Not a very exciting project but here’s a quick one I turned out on the forge. I wanted a simple label on some bottles.
The contents are more exciting. I’ve been playing around with some oak barrel aging and these are my first three batches. A basic (cheap) scotch, a port, and a habanero tequila. The tequila started out as a silver and developed a wonderful golden color during the aging process.
Wow! Does aging lessen the bite enough to not rip your head off ? Some friends made some Jalapeno Mead to use as a marinade and tried it right after brewing. After a few minutes when they could breathe again they decided it would make a good marinade. After aging for a year they tried it again and the hot had mellowed and enriched and very little made it into the marinade.
Based on that I made five gallons but used the fruit without the seeds and it was amazing fresh from the brewing, but mellowed after a year to have hardly any heat at all, still even then the actual flavor grew stronger and more threatening that it would rip your head off , but the threat was like a lion that became a kitten when you actually drank it.
I’ve been picking up some of the Sam’s Club scotch ($19 per 1.75 liter) to have on hand. Not the best but definitely drinkable. Aging it in the oak barrels really mellows it out.
The neat thing is that because of the smaller barrel you get much faster aging due the to the change in surface area. With a two liter barrel you get about the same effect in two or three weeks as one year in the 50 gallon barrels the distilleries use. It works really well for improving less expensive choices.
The best deal I found was from Oak Barrels, Ltd. They are well made and had zero leaks even before soaking them.
They also had the recipe I used for the port. This one calls for a five liter barrel. I found a tawny port that was drinkable, but not something I would have on hand, for $11 per 1.75 liter. After six or seven weeks it was really pretty nice. Still slightly sweet but getting better every day.
I would recommend giving it a try. It is really easy and fun and not too expensive.
I did it in a two step process. I have done the habanero tequila before and while spicy it wasn’t too aggressive - unless you and a few other people drank a whole bottle one night at Burning Man. I found the empty bottle behind the bar one day and when I mentioned it somebody responded “Oh that’s what that was! We couldn’t figure out why it was so hot.” It didn’t stop them.
I use a silver tequila and this time around I used a bit more spendy one as I couldn’t remember what I had used previously and they just happened to be sampling 3 Amigos that day ($50 / 1.75). I used two bottles (3.5 l) and four peppers. I sliced the peppers in rings and mostly removed the seeds. I then tasted it regularly. It only took about two days to infuse.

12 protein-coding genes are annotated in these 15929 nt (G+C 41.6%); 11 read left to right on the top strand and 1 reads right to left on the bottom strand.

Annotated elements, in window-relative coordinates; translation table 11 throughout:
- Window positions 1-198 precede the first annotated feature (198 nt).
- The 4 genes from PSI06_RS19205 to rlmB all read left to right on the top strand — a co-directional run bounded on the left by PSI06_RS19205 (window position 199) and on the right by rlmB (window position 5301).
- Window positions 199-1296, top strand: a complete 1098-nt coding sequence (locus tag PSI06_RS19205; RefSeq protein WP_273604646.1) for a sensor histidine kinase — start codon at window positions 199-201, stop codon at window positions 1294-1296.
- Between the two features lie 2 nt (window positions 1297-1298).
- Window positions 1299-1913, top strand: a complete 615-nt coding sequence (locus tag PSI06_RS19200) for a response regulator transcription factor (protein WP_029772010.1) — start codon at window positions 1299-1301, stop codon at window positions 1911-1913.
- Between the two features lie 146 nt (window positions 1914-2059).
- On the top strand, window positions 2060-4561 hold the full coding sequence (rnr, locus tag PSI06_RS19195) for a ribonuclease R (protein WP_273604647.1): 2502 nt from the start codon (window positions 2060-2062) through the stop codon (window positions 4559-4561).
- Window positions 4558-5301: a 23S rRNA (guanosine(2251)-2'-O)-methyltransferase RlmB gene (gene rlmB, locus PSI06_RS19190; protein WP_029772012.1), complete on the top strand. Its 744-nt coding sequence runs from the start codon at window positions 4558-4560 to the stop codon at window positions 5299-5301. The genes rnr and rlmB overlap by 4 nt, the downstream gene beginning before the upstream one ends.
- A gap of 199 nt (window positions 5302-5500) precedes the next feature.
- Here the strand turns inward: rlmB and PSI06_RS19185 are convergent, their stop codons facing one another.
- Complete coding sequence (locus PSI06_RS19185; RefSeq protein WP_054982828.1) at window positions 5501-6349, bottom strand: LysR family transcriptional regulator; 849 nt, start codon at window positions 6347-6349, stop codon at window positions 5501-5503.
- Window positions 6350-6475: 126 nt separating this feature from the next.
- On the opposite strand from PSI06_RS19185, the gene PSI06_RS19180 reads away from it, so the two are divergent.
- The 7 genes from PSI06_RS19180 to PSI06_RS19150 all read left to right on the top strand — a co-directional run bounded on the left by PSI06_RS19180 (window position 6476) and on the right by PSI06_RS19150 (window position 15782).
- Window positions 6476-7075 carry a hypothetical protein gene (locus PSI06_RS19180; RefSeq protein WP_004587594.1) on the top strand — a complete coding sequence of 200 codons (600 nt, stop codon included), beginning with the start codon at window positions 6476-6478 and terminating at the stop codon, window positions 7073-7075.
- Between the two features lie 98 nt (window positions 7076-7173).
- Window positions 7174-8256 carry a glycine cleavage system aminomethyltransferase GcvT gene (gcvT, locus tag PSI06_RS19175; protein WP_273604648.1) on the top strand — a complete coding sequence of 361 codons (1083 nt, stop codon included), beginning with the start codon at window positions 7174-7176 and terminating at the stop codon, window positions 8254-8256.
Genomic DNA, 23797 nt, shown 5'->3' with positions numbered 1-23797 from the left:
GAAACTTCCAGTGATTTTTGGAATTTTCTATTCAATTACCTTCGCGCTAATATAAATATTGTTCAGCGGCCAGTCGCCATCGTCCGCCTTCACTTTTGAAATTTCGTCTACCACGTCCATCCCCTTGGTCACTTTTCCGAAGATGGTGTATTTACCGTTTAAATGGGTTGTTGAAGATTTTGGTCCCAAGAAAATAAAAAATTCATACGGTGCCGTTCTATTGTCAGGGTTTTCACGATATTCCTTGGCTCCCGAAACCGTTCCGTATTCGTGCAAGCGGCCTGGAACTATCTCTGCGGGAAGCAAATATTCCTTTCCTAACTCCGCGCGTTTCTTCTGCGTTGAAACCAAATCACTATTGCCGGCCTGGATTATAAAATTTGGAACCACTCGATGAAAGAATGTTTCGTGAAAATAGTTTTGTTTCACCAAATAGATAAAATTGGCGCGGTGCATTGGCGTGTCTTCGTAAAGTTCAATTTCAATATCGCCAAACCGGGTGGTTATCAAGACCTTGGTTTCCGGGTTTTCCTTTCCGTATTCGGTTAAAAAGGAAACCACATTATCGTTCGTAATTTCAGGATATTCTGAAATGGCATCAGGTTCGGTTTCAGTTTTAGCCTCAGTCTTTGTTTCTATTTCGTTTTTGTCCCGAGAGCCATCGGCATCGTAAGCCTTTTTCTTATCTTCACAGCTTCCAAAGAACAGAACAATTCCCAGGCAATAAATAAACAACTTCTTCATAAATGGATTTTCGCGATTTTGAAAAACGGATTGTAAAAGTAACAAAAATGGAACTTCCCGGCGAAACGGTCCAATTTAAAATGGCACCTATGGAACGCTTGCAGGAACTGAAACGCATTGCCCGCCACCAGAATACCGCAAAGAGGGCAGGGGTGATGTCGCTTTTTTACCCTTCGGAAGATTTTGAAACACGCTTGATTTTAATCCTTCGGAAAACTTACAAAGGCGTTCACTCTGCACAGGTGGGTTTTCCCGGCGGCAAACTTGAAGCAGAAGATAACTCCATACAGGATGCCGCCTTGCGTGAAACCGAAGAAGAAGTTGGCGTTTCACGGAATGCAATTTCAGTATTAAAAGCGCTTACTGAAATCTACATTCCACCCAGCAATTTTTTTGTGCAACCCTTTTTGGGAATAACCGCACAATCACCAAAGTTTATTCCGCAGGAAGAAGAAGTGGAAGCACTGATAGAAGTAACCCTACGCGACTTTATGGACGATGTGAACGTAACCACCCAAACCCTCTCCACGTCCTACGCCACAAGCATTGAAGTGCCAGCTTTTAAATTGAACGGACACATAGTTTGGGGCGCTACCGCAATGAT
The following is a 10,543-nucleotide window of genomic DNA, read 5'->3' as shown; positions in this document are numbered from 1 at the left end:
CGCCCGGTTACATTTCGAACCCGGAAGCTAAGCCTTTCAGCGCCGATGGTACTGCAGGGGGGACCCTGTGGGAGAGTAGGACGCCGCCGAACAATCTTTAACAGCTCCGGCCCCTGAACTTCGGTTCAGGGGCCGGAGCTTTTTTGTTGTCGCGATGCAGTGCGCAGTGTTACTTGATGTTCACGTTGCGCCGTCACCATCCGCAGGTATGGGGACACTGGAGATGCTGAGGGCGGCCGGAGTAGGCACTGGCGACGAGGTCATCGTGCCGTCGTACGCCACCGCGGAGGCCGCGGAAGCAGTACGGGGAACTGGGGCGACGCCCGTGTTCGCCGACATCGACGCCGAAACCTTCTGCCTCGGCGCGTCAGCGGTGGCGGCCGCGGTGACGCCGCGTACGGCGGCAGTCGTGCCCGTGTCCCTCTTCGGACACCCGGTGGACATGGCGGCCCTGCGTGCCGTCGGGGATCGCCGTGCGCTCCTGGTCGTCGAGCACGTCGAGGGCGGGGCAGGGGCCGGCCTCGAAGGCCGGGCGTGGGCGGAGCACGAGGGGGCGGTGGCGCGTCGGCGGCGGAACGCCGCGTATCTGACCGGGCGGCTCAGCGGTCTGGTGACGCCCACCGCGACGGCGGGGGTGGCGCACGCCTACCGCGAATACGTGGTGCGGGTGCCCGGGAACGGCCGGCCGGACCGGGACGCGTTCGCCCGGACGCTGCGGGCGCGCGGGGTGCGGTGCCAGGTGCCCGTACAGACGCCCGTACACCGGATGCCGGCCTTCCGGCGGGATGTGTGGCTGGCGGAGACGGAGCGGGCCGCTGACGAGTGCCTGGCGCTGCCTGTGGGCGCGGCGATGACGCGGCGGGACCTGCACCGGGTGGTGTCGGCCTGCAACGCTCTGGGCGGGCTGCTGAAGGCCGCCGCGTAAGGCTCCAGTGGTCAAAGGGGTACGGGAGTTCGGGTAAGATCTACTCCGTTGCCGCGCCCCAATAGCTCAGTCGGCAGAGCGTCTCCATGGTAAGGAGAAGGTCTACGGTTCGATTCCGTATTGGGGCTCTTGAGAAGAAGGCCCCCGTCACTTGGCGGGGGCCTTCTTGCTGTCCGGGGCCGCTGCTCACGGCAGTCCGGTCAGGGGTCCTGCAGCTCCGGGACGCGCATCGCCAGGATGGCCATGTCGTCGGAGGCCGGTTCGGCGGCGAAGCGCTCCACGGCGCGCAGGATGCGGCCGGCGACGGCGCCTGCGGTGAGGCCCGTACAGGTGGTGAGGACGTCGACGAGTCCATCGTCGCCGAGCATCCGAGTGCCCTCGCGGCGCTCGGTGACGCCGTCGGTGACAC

I strained off the infusion back into the original bottles. Then I filled up one of the two liter barrels and let it sit. It quickly started to take on a nice amber color. After about a month I took a flask full to the Santa Rampage in downtown Las Vegas and it was a hit. After aging another couple of weeks I was afraid it was going to get too oaky so I poured off the bottle you see here (250 ml). I then topped off the barrel with more of the non-aged tequila.
The result after aging is spicy and hot but not something that burns. It doesn’t linger on the tongue and get hotter with each sip. I find a rather pleasant and you get a good flavor from the peppers.
Tonight I might start a coffee tequila infusion. My Mom mentioned that she liked the “black Patron” even though she doesn’t like tequila. So I thought I would give that a try. One recipe I looked up used coffee and vanilla beans but I think I’ll skip the vanilla as the barrels give you a vanilla-like flavor. I’m not sure if I’ll use a whole coffee bean or grind them. I think I might start with whole beans and see where it leads.
Yes , it gives "burning man"a whole different aspect. And the idea about what is hot can cover a wide margin. The Chinese Schezwan peppers are available by the pound very finely ground to a powder far beyond my ability to distinguish from habanero. So for a friend that I knew liked spicy I bought a quart jar of Garlic in olive oil, took out some and added a pound of pepper that as it soaked up the oil so took up almost no room so I added a bit of olive oil and brought it back full. I was using a few drops to cooking oil for very spicy stir-fry so I expected he would do the same. Instead, he took out a loaf of bread and downed the entire quart in a sitting without even using the entire loaf of bread.
It is definitely subjective but in this case it is not a lingering or slow burn. It is spicy without the cumulative fire that you normally get with hot peppers. It is difficult to explain. The nice thing about doing the infusion first is that you can test it as it matures and remove the peppers when it is to your liking. In this case it was about two days which is really fast so you have to be careful. My last batch of ginger vodka infused for two months before I removed the ginger.
As for crazy stories, I went to school with somebody that thought Swiss cheese was too spicy.
My housemate is not that extreme but I have told her that she can tell that the universe is saying that she should not eat my food because her mouth will burn. I am more middle ground liking the more richly flavored Jalapeno or Chipotle to Habanero or ghost pepper.
I spent much of my teenage years in Albuquerque, and could down jalopenos one after the other with no discomfort whatsoever. I still like spicy stuff, but my tastebuds aren’t nearly as robust as that, these days.